Perhaps the strongest example of CHWs is in Ethiopia, with the introduction of Community Health Extension Workers (CHEWs) at the local level in Kebeles under the Health Extension Program. CHEWs operate at the community level and are fully paid by the government. There are now four CHEWs per 10,000 people and their impact is witnessed throughout the health system.  According to Mr. Bizayene, CEO of the referral Mekelle Hospital, maternal mortality is decreasing because of the CHEWs’ efforts; he has personally only seen one maternal mortality case the year the HSA was done.

Findings from the HSAs also informed the steps countries can take to ensure that CHW models are sustainable in the long term.  Countries should first develop clear policies that define the specific roles and responsibilities of CHWs within the health system.  CHWs also require sufficient funding, appropriate training to address the community’s burden of diseases, supervision from health professionals, and appropriate incentives.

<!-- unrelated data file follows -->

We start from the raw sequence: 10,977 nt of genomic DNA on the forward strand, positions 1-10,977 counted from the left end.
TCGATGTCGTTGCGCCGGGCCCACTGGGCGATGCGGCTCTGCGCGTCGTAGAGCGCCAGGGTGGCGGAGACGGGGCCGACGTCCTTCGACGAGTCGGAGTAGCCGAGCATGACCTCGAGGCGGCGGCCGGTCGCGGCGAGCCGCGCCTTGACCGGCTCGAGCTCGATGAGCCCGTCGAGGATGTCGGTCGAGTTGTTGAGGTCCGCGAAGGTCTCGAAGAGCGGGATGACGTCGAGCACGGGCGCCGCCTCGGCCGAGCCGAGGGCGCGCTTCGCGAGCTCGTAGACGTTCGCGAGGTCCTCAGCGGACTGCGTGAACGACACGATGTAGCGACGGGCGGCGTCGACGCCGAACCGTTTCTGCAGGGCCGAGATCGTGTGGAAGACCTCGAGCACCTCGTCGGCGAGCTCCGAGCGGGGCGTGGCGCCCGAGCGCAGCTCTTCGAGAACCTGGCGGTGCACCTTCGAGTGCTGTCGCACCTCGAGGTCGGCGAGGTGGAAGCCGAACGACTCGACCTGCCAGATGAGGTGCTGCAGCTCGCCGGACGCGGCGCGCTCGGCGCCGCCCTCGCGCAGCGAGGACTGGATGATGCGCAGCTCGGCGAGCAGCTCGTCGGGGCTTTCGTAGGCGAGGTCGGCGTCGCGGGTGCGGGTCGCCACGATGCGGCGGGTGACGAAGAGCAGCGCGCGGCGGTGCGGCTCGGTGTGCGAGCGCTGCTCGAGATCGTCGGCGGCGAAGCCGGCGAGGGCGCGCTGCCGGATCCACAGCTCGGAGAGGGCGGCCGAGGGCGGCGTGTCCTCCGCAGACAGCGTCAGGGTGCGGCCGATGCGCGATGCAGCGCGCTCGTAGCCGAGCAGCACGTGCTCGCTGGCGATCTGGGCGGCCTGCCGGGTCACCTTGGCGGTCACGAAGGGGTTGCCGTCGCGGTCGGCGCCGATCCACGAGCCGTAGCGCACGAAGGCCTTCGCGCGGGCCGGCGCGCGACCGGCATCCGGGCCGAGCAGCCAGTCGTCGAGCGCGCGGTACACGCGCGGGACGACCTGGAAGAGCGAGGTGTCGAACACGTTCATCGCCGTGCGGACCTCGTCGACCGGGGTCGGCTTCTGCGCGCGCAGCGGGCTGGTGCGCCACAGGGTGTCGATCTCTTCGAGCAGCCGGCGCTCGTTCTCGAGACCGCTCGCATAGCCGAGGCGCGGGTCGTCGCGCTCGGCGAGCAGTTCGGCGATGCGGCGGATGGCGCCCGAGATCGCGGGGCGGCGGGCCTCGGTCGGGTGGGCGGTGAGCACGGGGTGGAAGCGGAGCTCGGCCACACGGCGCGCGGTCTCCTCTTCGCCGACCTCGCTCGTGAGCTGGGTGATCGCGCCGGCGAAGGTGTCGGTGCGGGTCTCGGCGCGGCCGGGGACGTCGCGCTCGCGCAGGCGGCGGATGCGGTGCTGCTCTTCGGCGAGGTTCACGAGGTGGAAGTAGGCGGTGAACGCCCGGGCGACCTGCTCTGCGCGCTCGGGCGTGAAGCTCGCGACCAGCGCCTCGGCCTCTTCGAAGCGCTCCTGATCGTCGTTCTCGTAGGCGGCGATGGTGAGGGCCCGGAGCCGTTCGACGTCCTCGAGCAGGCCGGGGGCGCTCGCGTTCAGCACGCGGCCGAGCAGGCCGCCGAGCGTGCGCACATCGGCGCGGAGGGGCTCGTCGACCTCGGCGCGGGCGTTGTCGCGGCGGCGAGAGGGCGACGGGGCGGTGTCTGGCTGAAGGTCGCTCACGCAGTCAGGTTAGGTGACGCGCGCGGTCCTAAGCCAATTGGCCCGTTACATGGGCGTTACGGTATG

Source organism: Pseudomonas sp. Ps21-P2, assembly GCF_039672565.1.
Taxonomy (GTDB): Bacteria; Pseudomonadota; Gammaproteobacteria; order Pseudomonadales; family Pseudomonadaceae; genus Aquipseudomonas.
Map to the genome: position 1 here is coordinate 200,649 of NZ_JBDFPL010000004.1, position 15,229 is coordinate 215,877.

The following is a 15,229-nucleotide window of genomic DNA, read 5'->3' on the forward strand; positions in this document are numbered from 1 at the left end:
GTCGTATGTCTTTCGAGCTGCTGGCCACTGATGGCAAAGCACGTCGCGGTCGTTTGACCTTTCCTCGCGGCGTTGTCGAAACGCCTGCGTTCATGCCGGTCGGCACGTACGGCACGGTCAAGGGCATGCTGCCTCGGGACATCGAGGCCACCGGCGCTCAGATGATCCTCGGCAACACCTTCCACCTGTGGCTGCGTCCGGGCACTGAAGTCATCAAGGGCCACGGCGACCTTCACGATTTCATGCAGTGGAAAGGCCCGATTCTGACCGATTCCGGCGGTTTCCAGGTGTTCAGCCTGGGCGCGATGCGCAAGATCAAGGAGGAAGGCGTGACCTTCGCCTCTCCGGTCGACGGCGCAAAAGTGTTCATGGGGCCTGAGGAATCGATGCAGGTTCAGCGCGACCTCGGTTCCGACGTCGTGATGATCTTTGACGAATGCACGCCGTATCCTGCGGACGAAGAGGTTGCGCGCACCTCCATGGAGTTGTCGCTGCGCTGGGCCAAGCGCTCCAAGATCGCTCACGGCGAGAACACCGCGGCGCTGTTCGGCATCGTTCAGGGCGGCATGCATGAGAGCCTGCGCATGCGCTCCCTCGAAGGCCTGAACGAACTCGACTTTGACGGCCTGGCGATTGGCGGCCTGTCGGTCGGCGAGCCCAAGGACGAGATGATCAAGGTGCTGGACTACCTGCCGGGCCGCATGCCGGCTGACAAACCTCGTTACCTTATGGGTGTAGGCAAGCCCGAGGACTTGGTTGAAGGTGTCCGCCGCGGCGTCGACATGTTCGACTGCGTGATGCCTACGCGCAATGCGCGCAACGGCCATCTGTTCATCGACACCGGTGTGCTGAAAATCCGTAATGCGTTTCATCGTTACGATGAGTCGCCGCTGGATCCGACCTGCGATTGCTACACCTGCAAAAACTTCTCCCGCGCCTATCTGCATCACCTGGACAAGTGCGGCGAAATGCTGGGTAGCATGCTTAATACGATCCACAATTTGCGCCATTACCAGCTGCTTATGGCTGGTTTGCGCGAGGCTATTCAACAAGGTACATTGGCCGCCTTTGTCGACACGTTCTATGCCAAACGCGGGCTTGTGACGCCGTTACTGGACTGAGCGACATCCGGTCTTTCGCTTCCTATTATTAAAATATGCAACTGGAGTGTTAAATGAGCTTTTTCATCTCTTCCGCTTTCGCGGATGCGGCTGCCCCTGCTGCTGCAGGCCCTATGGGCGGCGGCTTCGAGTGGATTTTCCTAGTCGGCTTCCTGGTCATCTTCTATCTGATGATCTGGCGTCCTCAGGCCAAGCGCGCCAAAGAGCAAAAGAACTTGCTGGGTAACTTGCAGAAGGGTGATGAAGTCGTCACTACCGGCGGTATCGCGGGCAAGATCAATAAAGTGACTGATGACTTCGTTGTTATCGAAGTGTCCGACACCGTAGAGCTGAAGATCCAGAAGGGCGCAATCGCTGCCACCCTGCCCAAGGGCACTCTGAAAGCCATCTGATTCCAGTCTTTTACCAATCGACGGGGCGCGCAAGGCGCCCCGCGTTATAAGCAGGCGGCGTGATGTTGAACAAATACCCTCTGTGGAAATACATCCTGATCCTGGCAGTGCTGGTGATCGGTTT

The contribution CHWs make to the health system can be substantial.  Further analysis of the lessons learned by countries implementing a CHW model is important to increasing the impact of these vital frontline health workers.

Supporting the World’s Frontline Health Workers

By: Congressman Robert Dold
Representing Illinois’ 10th Congressional District.


In the United States, polio was successfully eradicated in 1977. For years, this disease plagued the world and took the lives of countless children, and left many others disabled. Today, because of increased government support, scientific advances in immunization, and humanitarian groups like Rotary International that deploy dedicated health workers for vaccination campaigns, polio is now endemic in only 3 countries. Soon, many experts believe, polio can be completely eradicated from the world through access to life-saving vaccines.